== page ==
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Mapping out key sources of emissions for climate change mitigation

Mapping out key sources of emissions for climate change mitigation
Regional forcing contributions in 2016 under the historical scenario (A-1) and in 2100 under the 1.9 Wm-2 (A-2) and 2.6 Wm-2 (A-3) scenarios. Panel B shows the forcing contributions in 2100 relative to 2016 levels under the 1.9 Wm-2 (B-1) and 2.6 Wm-2 (B-2) scenarios. The value on top of the bar indicates the mean, and the error bar indicates the one-sigma uncertainty obtained from the ensemble of emulated climate models. Credit: Xuanming Su

Different regions of the world and different sectors of activity emit various amounts of greenhouse gases and other air pollutants affecting climate change. Knowing the details of these contributions can help policymakers decide where to focus their efforts to meet their targets regarding the Paris Agreement. This treaty, signed in 2015, set goals to limit global warming well below 2°C and pursue efforts to limit the increase to 1.5°C above preindustrial levels, to avoid dangerous impacts of climate change.

Different regions and sectors (i.e., energy, transportation, agriculture) emit different amounts of greenhouse gases and other air pollutants to the atmosphere. Each of these gases interacts with incoming and outgoing heat (or radiation) in different ways, and together they determine the amount of warming (or cooling) and change we experience. It is therefore important to understand how these interactions with heat or "radiative forcings" might change between regions and sectors over time, so we can mitigate effectively.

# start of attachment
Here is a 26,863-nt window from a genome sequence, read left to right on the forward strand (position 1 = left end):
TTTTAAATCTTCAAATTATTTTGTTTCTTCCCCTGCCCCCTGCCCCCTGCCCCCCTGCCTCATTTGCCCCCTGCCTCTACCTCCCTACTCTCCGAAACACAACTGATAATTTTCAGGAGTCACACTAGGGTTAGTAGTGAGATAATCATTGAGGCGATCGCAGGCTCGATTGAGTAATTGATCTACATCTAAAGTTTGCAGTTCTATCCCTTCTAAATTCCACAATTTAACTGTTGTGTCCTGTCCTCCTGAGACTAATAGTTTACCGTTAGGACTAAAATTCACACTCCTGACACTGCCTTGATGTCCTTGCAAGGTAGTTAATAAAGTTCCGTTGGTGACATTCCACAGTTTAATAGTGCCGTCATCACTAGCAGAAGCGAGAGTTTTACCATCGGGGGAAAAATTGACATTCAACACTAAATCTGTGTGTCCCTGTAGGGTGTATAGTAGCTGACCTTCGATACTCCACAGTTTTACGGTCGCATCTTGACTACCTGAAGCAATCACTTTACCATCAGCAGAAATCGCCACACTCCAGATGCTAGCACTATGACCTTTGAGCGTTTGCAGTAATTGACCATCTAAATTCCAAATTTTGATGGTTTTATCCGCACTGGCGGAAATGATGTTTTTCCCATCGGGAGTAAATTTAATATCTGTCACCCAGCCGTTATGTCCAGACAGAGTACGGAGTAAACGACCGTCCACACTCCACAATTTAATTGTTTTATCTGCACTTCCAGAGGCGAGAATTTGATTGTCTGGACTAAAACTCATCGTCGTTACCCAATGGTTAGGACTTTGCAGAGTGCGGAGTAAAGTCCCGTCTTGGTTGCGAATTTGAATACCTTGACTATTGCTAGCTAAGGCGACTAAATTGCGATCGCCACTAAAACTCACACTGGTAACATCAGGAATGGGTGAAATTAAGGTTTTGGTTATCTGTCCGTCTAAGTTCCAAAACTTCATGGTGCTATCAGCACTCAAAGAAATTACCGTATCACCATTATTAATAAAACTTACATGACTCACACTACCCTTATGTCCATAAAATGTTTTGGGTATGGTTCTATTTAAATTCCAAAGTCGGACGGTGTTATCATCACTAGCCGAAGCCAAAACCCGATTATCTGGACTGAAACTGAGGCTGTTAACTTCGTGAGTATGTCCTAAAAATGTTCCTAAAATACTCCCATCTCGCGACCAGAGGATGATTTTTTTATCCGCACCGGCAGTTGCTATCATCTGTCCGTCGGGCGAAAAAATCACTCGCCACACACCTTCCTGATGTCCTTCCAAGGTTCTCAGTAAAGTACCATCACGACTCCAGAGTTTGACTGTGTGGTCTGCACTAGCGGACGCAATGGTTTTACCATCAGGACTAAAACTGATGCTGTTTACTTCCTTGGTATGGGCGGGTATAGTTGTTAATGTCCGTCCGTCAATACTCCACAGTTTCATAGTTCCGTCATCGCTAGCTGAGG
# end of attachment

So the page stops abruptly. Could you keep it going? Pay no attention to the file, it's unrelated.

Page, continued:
A research team has conducted a study on how these contributions from different regions of the world, sectors or types of climate forcers may vary. Their study covers both the historical contributions and future scenarios that were developed by research groups around the world, with two low forcing targets of 1.9 W/m-2 (radiative forcing corresponding to a temperature increase of 1.5°C) and 2.6 W/m-2 (2°C). The team used a large computational resource to calculate the contributions from different regions, sectors, and climate forcers through a climate model.